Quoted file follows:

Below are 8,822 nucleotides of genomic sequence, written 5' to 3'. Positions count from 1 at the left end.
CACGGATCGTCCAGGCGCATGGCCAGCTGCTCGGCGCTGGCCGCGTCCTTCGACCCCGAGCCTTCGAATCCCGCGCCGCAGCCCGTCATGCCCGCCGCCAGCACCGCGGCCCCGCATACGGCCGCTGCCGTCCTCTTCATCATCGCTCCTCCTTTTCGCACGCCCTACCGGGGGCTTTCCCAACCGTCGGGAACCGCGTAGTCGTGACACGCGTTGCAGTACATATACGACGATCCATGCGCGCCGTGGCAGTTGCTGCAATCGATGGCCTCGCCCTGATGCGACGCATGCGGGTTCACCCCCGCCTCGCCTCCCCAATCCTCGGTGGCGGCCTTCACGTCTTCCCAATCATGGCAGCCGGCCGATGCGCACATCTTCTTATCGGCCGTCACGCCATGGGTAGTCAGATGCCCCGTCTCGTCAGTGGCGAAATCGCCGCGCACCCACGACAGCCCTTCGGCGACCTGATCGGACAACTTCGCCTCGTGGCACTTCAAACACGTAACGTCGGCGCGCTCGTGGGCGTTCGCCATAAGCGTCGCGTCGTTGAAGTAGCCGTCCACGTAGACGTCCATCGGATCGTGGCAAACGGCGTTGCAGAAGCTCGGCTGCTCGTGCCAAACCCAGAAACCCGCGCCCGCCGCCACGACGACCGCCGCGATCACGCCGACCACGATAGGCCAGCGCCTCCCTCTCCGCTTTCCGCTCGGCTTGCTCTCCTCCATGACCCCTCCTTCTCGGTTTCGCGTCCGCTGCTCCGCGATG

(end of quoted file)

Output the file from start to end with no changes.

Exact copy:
Below are 8,822 nucleotides of genomic sequence, written 5' to 3'. Positions count from 1 at the left end.
CACGGATCGTCCAGGCGCATGGCCAGCTGCTCGGCGCTGGCCGCGTCCTTCGACCCCGAGCCTTCGAATCCCGCGCCGCAGCCCGTCATGCCCGCCGCCAGCACCGCGGCCCCGCATACGGCCGCTGCCGTCCTCTTCATCATCGCTCCTCCTTTTCGCACGCCCTACCGGGGGCTTTCCCAACCGTCGGGAACCGCGTAGTCGTGACACGCGTTGCAGTACATATACGACGATCCATGCGCGCCGTGGCAGTTGCTGCAATCGATGGCCTCGCCCTGATGCGACGCATGCGGGTTCACCCCCGCCTCGCCTCCCCAATCCTCGGTGGCGGCCTTCACGTCTTCCCAATCATGGCAGCCGGCCGATGCGCACATCTTCTTATCGGCCGTCACGCCATGGGTAGTCAGATGCCCCGTCTCGTCAGTGGCGAAATCGCCGCGCACCCACGACAGCCCTTCGGCGACCTGATCGGACAACTTCGCCTCGTGGCACTTCAAACACGTAACGTCGGCGCGCTCGTGGGCGTTCGCCATAAGCGTCGCGTCGTTGAAGTAGCCGTCCACGTAGACGTCCATCGGATCGTGGCAAACGGCGTTGCAGAAGCTCGGCTGCTCGTGCCAAACCCAGAAACCCGCGCCCGCCGCCACGACGACCGCCGCGATCACGCCGACCACGATAGGCCAGCGCCTCCCTCTCCGCTTTCCGCTCGGCTTGCTCTCCTCCATGACCCCTCCTTCTCGGTTTCGCGTCCGCTGCTCCGCGATG